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Malaysia rises to 26th place in Global Talent Competitiveness Index 2020

Efforts to drive Malaysia’s digital talent development and workforce upskilling have received global recognition.

In the recently released Global Talent Competitiveness Index 2020 (GTCI 2020), a report by INSEAD University, Google and Adecco produced to track and measure talent performances across 88 countries, Malaysia rose from to 26th place from 28th in last year’s ranking. This is the country’s highest-ever ranking.

Malaysia scored strongly in the Enable, Attract, and Vocational and Technical Skills pillars. Besides that, it improved its ranking in the Retain pillar.

Malaysia also ranks 6th globally for Employability, besides placing high in two sub-pillars relating to talent enablement – namely Business and Labour Landscape (13th) and Market Landscape (22nd).

These achievements reinforce the fact that Malaysia is on the right track to develop industry-ready digital talent.

The country must continue to level up our workforce and provide a conducive environment for digital innovation and creativity to thrive, according to the Chief Executive Officer of Malaysia Digital Economy Corporation (MDEC).

More importantly, businesses now need such talents as entire industries must be digitalised as the global economy explores a new norm for a post-COVID-19 period.

This is where Malaysia’s digital talent development, digital adoption and global growth accelerator programmes for high potential local companies will play a key role in upskilling the nation’s talent to the next level.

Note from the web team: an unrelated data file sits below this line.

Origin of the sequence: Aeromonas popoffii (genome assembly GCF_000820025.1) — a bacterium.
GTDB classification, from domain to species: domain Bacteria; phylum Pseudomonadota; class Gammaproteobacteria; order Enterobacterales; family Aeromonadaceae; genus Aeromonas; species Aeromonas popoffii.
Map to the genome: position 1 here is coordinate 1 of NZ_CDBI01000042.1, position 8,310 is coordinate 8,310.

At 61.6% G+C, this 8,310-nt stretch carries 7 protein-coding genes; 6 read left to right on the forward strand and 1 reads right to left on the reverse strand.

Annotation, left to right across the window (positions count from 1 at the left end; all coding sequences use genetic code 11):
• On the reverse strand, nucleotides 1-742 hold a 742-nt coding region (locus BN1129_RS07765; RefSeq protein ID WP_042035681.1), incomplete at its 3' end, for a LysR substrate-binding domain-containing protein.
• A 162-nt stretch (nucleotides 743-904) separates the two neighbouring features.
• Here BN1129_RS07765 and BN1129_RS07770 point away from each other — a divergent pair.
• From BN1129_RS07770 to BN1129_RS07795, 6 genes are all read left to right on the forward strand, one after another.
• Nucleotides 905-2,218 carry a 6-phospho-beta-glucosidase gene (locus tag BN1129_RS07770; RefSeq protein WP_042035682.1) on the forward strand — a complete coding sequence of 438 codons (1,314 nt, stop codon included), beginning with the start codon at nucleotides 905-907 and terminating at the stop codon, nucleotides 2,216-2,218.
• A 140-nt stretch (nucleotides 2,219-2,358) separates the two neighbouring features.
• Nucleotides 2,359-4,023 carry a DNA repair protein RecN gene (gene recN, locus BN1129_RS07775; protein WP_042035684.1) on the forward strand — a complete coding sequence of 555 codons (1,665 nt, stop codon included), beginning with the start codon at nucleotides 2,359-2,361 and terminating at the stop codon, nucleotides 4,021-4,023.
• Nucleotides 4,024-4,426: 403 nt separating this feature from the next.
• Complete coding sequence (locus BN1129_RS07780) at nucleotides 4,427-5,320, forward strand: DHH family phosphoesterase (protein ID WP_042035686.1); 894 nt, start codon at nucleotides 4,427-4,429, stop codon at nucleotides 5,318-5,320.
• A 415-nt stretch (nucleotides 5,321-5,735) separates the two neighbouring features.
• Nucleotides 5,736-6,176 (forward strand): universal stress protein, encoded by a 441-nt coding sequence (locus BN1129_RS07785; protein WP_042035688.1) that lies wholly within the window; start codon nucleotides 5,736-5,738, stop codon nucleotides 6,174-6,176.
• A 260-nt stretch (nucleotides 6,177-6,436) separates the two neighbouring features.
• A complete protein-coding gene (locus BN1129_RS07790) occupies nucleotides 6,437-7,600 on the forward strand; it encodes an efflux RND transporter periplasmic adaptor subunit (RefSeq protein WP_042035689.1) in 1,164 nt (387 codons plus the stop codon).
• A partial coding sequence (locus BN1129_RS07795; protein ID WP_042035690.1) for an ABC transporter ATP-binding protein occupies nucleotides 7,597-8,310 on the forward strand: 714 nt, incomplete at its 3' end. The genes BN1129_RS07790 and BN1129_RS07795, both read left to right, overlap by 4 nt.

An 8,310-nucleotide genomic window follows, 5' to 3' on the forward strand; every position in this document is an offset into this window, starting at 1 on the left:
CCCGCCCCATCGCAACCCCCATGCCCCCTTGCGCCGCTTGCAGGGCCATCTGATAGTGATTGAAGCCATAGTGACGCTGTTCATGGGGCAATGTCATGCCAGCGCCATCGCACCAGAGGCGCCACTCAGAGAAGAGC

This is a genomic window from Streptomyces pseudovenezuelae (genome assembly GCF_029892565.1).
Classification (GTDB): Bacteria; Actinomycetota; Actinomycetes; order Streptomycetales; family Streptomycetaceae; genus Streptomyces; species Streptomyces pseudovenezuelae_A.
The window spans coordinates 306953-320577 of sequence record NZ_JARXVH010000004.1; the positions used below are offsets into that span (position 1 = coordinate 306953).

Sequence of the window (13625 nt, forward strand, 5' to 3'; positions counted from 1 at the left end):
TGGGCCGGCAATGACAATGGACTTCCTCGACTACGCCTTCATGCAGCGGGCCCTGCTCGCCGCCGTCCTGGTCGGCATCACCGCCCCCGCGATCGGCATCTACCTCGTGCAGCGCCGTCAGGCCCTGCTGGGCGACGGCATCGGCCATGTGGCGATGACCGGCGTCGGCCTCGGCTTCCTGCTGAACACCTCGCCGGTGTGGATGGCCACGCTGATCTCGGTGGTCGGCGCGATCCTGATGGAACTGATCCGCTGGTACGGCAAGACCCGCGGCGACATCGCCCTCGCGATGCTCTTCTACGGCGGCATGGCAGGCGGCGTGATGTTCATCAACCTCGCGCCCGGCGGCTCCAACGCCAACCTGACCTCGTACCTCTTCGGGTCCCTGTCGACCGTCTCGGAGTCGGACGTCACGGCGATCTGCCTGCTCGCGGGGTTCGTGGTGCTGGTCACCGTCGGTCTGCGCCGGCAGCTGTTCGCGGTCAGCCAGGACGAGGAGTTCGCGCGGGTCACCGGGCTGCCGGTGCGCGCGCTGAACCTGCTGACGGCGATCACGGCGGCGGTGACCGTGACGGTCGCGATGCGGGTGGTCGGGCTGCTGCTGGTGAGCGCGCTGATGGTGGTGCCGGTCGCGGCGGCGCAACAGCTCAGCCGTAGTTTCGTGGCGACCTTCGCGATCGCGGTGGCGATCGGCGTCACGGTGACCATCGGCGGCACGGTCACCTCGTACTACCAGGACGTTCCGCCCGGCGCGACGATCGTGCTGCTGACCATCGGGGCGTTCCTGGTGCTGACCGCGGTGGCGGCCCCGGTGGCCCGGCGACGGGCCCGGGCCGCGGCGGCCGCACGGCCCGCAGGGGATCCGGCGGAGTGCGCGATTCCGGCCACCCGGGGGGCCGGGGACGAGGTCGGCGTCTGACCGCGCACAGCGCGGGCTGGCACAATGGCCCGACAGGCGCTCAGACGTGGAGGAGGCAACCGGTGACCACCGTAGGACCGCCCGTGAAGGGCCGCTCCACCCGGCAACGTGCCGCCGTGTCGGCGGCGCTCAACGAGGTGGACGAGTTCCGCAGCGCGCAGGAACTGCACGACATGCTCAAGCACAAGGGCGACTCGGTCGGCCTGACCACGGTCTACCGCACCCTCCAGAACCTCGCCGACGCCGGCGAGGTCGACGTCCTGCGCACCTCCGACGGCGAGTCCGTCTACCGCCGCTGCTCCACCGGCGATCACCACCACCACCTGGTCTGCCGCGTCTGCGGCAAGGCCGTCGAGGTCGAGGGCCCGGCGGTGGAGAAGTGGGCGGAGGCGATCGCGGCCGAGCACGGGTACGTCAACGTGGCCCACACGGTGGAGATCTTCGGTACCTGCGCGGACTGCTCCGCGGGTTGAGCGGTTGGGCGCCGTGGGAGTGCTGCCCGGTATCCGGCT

It should also be noted that in the new GTCI 2020 ranking, Malaysia is the only country from the Upper-Middle income bracket that is in the top quartile of the report, outperforming high-income countries in the list such as China, South Korea, Spain and Portugal.

The country is working to make digital skills accessible to all Malaysians, and through its Grow with Google umbrella program Malaysia is helping to create economic opportunity for anyone interested to upskill themselves, the Google Malaysia Country Manager stated.

Growth opportunities in the times of COVID-19

According to another article, as governments across the globe work to flatten the curve of the COVID-19 outbreak, businesses are forced to rethink and re-strategise the way they operate.

In response, companies in Malaysia have quickly adopted new operational strategies once the movement control order was introduced.

This is largely due to the nation’s high-speed broadband infrastructure and mobile broadband capabilities that are in place, various robust digital services that are still operating, and the resilience of the local workforce.

The World Health Organisation recently praised Malaysia for its preparedness and response in managing the COVID-19 crisis.

It even selected Malaysia as one of the countries to test the effectiveness of drugs used to treat COVID-19 patients, a testament to the country’s ability to conduct lab work and research.

Digital infrastructure

The Communications and Multimedia Minister stated that reliable and affordable high-speed broadband connectivity is a key catalyst for bringing direct investments into Malaysia’s digital economy.

The Government is committed to ensuring the implementation of the National Fiberisation and Connectivity Plan (NFCP) to improve the country’s digital connectivity, with plans to roll out 5G in Q3 2020 still firmly in place. This is despite the economic uncertainties that the global pandemic brought about.

One of the direct beneficiaries of this connectivity initiative is the GBS industry in Malaysia. This has undoubtedly empowered their employees to work from home and allowed the industry to continue to operate.

Under the people-centric economic stimulus package that the Government recently announced in the wake of COVID-19, RM600 million was allocated to provide free Internet data usage to all Malaysians throughout the MCO period.

An additional RM400 million was also invested in improving network coverage and capacity to provide high availability and quality telecommunications networks.

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